1. xyz123 Silver badge

          Re: Why why oh why

          My wife's cat has this idea for a vastly improved network cabling system that removes ALL current drawbacks........

          1. Michael Wojcik Silver badge

            Re: Why why oh why

            Cat-9lives cable?

      3. Alistair

        Re: Why why oh why

        That employment contract is why I stopped contributing to KDE and WINE back in 2009. My DM said that there was no issue with my contributions, however the TL's I was working with on both projects basically said, no, thanks. I never went above my DM, but the DIR we worked for was an IBM lifer with ..... shall we say an eye for all the advantages they could acquire.

      4. steviebuk Silver badge

        Re: Why why oh why

        Wozniak wasn't stupid. When Jobs said they should sell the Apple 1 Wozniak said he had to ask HP first as he'd been working on bits of it on their time. They said they weren't interested and he can keep the idea.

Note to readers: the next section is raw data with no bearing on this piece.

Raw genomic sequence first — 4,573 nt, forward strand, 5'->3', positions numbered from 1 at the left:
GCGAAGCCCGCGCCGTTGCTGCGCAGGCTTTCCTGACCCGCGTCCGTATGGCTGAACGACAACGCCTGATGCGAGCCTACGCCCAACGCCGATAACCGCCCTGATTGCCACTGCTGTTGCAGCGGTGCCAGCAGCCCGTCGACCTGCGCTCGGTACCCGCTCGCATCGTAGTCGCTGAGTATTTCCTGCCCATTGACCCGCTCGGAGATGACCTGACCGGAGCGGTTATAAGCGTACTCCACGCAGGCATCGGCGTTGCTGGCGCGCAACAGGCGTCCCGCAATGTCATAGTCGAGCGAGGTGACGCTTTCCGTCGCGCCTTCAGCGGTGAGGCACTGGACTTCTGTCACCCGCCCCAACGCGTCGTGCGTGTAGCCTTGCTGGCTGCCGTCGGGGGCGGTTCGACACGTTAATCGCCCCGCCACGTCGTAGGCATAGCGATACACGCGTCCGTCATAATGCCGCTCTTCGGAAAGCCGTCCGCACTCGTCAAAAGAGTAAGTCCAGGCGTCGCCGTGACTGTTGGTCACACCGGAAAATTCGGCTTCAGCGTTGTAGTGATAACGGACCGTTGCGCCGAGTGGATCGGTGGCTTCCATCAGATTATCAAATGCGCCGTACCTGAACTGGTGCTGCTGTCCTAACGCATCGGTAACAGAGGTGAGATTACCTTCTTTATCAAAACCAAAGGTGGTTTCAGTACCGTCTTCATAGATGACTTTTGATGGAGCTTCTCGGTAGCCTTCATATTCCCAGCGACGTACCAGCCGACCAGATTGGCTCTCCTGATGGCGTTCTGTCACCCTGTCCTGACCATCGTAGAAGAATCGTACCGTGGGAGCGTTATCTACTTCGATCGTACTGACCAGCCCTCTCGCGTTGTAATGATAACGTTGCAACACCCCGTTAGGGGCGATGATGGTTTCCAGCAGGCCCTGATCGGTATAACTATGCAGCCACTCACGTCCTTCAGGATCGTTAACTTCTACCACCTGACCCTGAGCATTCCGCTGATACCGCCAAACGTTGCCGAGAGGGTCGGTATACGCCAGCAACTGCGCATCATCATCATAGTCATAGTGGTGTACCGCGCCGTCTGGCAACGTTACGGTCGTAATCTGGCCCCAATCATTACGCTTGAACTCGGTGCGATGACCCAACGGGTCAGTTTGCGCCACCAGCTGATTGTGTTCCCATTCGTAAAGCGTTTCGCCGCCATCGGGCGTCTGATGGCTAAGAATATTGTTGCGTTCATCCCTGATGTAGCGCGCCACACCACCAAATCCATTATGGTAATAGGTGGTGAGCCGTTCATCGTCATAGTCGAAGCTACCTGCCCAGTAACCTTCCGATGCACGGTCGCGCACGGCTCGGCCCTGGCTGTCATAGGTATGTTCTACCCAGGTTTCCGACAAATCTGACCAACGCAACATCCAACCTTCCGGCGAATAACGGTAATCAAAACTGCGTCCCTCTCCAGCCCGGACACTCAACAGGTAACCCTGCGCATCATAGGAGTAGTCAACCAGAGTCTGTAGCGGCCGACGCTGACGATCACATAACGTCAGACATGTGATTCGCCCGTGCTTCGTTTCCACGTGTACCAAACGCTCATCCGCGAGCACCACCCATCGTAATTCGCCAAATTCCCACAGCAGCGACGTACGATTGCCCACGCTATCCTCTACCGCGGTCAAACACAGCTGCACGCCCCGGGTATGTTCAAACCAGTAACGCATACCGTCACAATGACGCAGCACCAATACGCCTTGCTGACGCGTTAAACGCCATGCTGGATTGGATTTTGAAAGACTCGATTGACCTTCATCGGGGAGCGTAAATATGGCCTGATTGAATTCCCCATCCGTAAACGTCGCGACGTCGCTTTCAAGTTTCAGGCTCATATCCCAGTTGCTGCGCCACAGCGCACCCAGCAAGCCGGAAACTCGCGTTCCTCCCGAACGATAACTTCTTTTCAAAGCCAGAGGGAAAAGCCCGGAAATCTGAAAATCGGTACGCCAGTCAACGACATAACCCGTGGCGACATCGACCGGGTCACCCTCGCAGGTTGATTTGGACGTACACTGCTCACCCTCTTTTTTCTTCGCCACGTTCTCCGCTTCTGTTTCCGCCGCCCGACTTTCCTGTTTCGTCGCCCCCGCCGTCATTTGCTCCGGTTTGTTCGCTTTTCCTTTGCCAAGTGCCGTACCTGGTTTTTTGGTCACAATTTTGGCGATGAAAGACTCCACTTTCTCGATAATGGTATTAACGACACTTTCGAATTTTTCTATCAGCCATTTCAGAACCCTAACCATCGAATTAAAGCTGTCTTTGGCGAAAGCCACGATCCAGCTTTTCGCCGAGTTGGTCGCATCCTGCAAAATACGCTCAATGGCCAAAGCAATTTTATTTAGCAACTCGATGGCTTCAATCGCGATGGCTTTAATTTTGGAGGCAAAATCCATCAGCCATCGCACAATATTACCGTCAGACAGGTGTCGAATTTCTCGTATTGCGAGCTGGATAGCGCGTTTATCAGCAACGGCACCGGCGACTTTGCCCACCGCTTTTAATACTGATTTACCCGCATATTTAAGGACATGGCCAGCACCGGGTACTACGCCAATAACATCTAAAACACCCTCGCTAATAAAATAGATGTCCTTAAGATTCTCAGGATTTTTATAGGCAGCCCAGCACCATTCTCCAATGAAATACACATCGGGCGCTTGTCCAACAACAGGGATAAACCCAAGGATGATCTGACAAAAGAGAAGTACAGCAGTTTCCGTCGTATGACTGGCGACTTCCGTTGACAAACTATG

The rest is history.

    3. ecofeco Silver badge

      Re: Why why oh why

      Right? That incentive is missing at least two zeros. And now even that pittance is gone.

    4. Doctor Huh?

      Re: Why why oh why

      It would seem that you aren't involved in the modern IP game. The name of the game is numbers; companies amass patent portfolios and cross-license them to each other. Nobody has the desire to sit and evaluate 40,000 individual patents for their and haggle over their relative value, so the measure used is one recognizable on any kindergarten playground - the count. You might be surprised at how small an idea can be to be patentable -- the standard at one company I worked at was that any idea that would take over 30 seconds to explain to a colleague met the standard of novelty for filing a patent. With the old IBM system, 3-4 patent filings for $1200 is in line with what a my former company was paying 20-25 years ago for just putting words on a page (a successful patent garnered another bonus). The patent process is expensive, and not every little idea merits the protection of that sledgehammer, so the company can buy some cheap insurance by publishing the idea to establish prior art.